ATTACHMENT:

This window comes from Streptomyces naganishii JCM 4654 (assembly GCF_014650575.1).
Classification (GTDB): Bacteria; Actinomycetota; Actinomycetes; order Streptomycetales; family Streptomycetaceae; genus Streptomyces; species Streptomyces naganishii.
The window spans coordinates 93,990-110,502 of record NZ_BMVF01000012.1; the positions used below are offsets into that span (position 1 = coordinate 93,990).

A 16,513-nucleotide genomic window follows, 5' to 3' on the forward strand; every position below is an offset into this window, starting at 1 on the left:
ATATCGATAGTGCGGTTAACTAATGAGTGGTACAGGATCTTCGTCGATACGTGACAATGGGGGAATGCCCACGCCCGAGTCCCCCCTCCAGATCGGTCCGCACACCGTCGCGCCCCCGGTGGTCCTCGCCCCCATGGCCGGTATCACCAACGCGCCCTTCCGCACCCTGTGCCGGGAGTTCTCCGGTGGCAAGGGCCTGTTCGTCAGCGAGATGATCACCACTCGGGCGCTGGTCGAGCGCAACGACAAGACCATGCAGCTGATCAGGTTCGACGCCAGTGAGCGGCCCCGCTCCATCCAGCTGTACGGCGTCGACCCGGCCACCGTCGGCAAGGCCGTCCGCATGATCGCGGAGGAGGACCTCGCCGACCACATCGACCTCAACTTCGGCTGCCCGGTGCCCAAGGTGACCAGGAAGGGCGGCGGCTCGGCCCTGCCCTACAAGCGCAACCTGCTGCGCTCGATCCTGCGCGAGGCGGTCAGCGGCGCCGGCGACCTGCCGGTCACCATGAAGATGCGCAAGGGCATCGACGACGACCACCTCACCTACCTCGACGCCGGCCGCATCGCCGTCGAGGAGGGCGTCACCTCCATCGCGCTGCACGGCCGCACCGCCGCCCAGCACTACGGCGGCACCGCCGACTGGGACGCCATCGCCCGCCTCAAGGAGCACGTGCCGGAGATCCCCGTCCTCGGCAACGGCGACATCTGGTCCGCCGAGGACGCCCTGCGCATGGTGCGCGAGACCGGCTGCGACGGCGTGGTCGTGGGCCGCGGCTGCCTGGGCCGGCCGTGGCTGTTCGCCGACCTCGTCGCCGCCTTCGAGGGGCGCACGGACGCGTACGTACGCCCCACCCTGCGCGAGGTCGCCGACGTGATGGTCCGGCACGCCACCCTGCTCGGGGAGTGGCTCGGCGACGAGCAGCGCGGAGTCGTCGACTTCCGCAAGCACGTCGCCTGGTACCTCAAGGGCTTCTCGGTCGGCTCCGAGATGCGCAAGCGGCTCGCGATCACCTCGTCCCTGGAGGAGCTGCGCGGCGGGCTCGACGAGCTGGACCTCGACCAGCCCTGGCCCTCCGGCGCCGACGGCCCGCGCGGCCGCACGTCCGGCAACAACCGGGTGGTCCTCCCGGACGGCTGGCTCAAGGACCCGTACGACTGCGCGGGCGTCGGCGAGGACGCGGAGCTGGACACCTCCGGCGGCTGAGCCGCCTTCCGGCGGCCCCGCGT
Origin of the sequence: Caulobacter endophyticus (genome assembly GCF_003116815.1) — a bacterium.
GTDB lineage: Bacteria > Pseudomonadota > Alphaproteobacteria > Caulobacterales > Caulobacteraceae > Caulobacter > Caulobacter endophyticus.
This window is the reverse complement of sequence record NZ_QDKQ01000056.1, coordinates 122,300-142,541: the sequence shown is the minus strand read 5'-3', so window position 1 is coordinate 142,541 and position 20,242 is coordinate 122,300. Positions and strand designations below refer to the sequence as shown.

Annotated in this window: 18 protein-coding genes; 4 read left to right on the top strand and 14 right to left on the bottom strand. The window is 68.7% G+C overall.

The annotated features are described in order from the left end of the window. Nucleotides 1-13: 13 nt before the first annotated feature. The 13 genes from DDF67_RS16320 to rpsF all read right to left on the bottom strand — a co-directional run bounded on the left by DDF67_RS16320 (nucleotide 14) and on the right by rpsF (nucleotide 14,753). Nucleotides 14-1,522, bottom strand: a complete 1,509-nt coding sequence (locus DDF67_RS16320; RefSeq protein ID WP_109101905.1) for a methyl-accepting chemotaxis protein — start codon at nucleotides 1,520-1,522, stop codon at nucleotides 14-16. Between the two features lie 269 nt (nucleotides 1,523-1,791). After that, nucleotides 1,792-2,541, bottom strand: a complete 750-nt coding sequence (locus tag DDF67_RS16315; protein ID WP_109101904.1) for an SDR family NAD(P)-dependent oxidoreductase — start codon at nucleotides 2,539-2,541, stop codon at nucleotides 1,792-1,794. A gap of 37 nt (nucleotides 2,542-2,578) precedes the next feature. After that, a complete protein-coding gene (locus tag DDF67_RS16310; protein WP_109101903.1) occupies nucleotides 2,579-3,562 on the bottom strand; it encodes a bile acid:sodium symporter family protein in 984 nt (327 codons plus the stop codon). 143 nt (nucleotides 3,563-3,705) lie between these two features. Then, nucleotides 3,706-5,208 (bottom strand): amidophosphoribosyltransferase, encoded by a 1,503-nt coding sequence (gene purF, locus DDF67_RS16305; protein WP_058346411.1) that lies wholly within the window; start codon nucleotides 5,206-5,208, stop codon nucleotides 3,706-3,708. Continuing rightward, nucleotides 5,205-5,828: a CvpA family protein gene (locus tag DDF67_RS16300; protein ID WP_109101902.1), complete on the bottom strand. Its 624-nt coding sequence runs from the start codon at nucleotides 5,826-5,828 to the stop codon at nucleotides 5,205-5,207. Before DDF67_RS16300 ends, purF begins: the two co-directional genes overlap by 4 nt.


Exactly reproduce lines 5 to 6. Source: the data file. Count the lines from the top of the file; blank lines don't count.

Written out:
ATATCGATAGTGCGGTTAACTAATGAGTGGTACAGGATCTTCGTCGATACGTGACAATGGGGGAATGCCCACGCCCGAGTCCCCCCTCCAGATCGGTCCGCACACCGTCGCGCCCCCGGTGGTCCTCGCCCCCATGGCCGGTATCACCAACGCGCCCTTCCGCACCCTGTGCCGGGAGTTCTCCGGTGGCAAGGGCCTGTTCGTCAGCGAGATGATCACCACTCGGGCGCTGGTCGAGCGCAACGACAAGACCATGCAGCTGATCAGGTTCGACGCCAGTGAGCGGCCCCGCTCCATCCAGCTGTACGGCGTCGACCCGGCCACCGTCGGCAAGGCCGTCCGCATGATCGCGGAGGAGGACCTCGCCGACCACATCGACCTCAACTTCGGCTGCCCGGTGCCCAAGGTGACCAGGAAGGGCGGCGGCTCGGCCCTGCCCTACAAGCGCAACCTGCTGCGCTCGATCCTGCGCGAGGCGGTCAGCGGCGCCGGCGACCTGCCGGTCACCATGAAGATGCGCAAGGGCATCGACGACGACCACCTCACCTACCTCGACGCCGGCCGCATCGCCGTCGAGGAGGGCGTCACCTCCATCGCGCTGCACGGCCGCACCGCCGCCCAGCACTACGGCGGCACCGCCGACTGGGACGCCATCGCCCGCCTCAAGGAGCACGTGCCGGAGATCCCCGTCCTCGGCAACGGCGACATCTGGTCCGCCGAGGACGCCCTGCGCATGGTGCGCGAGACCGGCTGCGACGGCGTGGTCGTGGGCCGCGGCTGCCTGGGCCGGCCGTGGCTGTTCGCCGACCTCGTCGCCGCCTTCGAGGGGCGCACGGACGCGTACGTACGCCCCACCCTGCGCGAGGTCGCCGACGTGATGGTCCGGCACGCCACCCTGCTCGGGGAGTGGCTCGGCGACGAGCAGCGCGGAGTCGTCGACTTCCGCAAGCACGTCGCCTGGTACCTCAAGGGCTTCTCGGTCGGCTCCGAGATGCGCAAGCGGCTCGCGATCACCTCGTCCCTGGAGGAGCTGCGCGGCGGGCTCGACGAGCTGGACCTCGACCAGCCCTGGCCCTCCGGCGCCGACGGCCCGCGCGGCCGCACGTCCGGCAACAACCGGGTGGTCCTCCCGGACGGCTGGCTCAAGGACCCGTACGACTGCGCGGGCGTCGGCGAGGACGCGGAGCTGGACACCTCCGGCGGCTGAGCCGCCTTCCGGCGGCCCCGCGT
Origin of the sequence: Caulobacter endophyticus (genome assembly GCF_003116815.1) — a bacterium.